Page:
Tag Archives: Grants

Congratulations to Peter Lucas, Winner of a 2011 Guggenheim Fellowship

Photos by Orizon Carneiro Muniz, Courtesy of Peter Lucas

Draper congratulates Professor Peter Lucas on being one of eight professors at NYU to be awarded the prestigious Guggenheim Fellowship for 2011. “Appointed on the basis of prior achievement and exceptional promise,” Peter and the other recipients were selected from a batch of over 3,000 applications.

Peter teaches “International Studies in Human Rights” for Draper each fall, but is also affiliated with the Center for Latin American and Caribbean Studies (CLACS) program in GSAS and the Open Arts program in Tisch. When not teaching at NYU, Peter–an accomplished photographer and filmmaker–often works on projects highlighting memory, trauma, and personal narrative in Rio de Janiero, Brazil.

It is for one of his photography projects–The Last Hour of Summer–that Peter was awarded the Guggenheim Fellowship. As he explains on his website, the project started with the discovery of 200 black and white photos that he found and bought at a flea market in Rio:

“Most of the pictures were women on the beach at Ipanema. Although we did not know who the photographer was at first, he took two self-portraits of himself in the mirror. He also dated his pictures on the verso. The time frame of 1962/1963 correlates with that golden period just before the 1964 military coup in Brazil and represents the “Last Hour” before the change.

With some clever research in Ipanema we eventually found people who were able to identify the late Orizon Carneiro Muniz as the photographer. Muniz was not a professional photographer, but a local weekend photographer with a deep love for women and the beach. In an attempt to find the people in the pictures, we mounted an exhibition in 2007 at Casa Laura Alvim on the beach in Ipanema. With substantial press coverage of the show, we finally met many friends that Muniz photographed. Over 45 years later, most of the people in the photographs are still living in Rio.

Among the people we met at the exhibition was a friend who had the remaining photos from Orizon Carneiro Muniz. There were 5000 more photographs. I purchased the photos and negatives in 2009. Using the entire archive as a visual base, we are planning a feature-length documentary film with production beginning in 2011. There are several stories in the pictures but the essence of the film will be documentation and remembrance of those incredible years just before the coup when Ipanema emerged as a global cultural sensation.”

Using Muniz’ photographs, Peter developed a series of exhibitions and also a book (co-authored with Mauricio Lissovsky) called The Last Hour of Summer: The Lost Photos of Ipanema, which is forthcoming from Brazil’s Casa de Palavra press. With the support of the Guggenheim fellowship, he will be able to finish the documentary film that these photographs also inspired.

As Peter explained in a recent article for CLACS, the film will combine several narratives, using Muniz’s found photos as a point of departure to examine the cultural and historical moment of Ipanema on the threshold of the military coup in 1964.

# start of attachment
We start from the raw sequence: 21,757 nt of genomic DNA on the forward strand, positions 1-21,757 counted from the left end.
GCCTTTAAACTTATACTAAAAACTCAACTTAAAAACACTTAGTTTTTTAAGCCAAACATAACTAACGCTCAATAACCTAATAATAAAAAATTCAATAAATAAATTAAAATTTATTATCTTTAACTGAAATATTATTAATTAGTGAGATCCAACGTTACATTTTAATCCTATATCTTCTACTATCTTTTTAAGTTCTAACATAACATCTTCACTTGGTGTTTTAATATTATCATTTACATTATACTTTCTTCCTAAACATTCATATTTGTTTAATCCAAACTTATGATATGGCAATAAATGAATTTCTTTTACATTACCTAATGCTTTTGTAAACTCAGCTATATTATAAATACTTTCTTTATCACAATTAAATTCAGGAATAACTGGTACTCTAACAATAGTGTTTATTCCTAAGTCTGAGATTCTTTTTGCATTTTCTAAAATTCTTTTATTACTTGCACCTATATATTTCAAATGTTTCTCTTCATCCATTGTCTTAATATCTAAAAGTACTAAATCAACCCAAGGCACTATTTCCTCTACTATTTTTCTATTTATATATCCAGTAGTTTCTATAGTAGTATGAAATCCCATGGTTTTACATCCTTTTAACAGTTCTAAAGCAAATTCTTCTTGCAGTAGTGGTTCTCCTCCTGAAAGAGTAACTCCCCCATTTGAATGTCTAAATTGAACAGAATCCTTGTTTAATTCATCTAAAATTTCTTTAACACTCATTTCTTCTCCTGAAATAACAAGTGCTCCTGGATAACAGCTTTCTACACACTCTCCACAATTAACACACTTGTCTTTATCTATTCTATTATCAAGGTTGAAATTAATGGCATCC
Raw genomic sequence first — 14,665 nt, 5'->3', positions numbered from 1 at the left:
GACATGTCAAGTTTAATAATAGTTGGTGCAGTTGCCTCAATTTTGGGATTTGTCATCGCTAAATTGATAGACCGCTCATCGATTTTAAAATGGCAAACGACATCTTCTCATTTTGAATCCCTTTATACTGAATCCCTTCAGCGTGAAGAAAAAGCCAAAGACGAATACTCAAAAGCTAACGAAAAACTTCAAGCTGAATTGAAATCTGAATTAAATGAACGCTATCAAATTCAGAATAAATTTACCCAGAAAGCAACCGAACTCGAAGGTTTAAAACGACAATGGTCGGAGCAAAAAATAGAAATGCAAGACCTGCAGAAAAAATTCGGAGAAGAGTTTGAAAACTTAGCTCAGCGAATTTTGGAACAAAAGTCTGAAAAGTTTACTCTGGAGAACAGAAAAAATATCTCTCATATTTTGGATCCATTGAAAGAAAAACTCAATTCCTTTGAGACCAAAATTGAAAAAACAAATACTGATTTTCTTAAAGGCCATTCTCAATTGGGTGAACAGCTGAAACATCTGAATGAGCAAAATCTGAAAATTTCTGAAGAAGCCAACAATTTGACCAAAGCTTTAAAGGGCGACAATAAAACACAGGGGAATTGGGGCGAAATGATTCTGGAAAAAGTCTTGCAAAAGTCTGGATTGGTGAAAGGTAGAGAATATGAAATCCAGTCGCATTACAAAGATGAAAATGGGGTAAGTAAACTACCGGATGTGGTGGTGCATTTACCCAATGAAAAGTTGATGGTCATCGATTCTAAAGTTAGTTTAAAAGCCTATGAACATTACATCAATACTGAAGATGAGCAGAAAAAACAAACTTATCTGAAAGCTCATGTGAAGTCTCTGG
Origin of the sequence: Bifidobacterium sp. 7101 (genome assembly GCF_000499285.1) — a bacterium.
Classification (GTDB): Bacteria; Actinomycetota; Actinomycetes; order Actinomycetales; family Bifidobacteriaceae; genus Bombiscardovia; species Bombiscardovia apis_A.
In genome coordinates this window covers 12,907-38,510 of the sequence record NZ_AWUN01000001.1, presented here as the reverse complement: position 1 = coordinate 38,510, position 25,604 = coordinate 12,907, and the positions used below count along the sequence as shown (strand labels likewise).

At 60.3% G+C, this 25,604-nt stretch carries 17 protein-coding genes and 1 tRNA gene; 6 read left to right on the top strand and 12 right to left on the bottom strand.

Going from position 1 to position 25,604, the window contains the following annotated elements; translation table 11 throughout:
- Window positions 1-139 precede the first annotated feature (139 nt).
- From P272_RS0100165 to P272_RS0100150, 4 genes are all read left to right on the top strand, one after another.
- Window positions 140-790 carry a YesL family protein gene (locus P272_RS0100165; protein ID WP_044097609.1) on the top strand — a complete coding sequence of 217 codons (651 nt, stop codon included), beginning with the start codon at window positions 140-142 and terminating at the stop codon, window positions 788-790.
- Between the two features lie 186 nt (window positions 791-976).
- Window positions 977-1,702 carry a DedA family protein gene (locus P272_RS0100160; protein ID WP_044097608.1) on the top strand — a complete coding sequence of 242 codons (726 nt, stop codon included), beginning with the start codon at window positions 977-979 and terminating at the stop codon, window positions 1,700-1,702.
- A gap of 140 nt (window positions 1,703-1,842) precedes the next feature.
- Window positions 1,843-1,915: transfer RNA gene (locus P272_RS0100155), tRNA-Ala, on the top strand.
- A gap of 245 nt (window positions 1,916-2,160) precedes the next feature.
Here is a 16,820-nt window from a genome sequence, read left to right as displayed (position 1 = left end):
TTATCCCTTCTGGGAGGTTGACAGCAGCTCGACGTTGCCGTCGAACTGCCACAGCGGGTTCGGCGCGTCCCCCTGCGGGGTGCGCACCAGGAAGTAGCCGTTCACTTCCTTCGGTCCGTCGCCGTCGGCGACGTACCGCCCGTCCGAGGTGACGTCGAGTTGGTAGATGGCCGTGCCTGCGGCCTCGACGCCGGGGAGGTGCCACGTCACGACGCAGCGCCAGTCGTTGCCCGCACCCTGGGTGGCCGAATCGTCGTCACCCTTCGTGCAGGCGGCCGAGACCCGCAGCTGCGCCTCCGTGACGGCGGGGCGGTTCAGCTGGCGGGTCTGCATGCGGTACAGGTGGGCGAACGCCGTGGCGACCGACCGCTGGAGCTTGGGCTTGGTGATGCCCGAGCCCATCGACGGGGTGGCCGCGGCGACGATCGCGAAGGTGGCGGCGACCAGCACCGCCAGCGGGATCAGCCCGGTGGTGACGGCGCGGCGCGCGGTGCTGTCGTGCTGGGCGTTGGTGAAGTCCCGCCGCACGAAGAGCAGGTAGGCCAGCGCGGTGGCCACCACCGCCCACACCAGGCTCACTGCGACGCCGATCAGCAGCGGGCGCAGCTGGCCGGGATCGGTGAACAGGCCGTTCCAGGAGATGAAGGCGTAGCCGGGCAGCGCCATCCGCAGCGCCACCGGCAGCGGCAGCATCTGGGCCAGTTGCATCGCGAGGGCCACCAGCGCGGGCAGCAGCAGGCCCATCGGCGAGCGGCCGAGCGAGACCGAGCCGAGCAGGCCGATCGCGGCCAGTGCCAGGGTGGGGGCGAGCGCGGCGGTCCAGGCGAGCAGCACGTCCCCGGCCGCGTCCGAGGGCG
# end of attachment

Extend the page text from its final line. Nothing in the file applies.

“Using the entire archive for the film, we will then interview other people who will speak on the political nature of these images. The photos were largely taken in the years just before the military coup in Brazil in 1964. Brazilians sometimes refer to this time as the “last hour.” As documents of this last moment before the dictatorship, the photographs evoke innocence, beauty, hope, naiveté, wonder, and youth. The photos also represent the last hour of the classic black and white snapshot before the widespread introduction of Kodacolor film in 1964. Photographic historians and photographers will then be interviewed to speak about the images from the perspective of personal photography.

Spiraling further out, the fourth story involves the cultural history of Ipanema in the early 1960s. While these photos were being taken, Tom Jobim was writing his most famous songs a few blocks away and in 1964, Stan Getz and Joao Gilberto would win the Grammy and introduce Bossa Nova to the world. As Americans discovered Ipanema, the first surfers from California arrived in Brazil in 1964 and they began to surf the waves at Arpoador, the first beach at Ipanema. And the final story is how these photos also documented this threshold moment when Brazilian women begin to change in so many ways. Their style, their beauty, and the way they walked the beach would forever captivate the world.”

To see images from The Last Hour of Summer and Peter’s other photographic essays, check out his website: http://peterlucas.net/

Travel Grants Available for Students Studying Ancient World

NYU’s Center for Ancient Studies is once again offering grants for summer or term-time study through its Antonina S. Ranieri International Scholars Fund. These grants are intended to support academic travel abroad by Arts and Science undergraduate or graduate students who are studying any aspect of the ancient world. Grants are generally under $1,500 and may be taken in conjunction with other awards. The Ranieri Fund supports both independent study (e.g., research in foreign libraries) and participation in formal programs (e.g., Goethe Institute language courses, archaeological digs, and international conferences).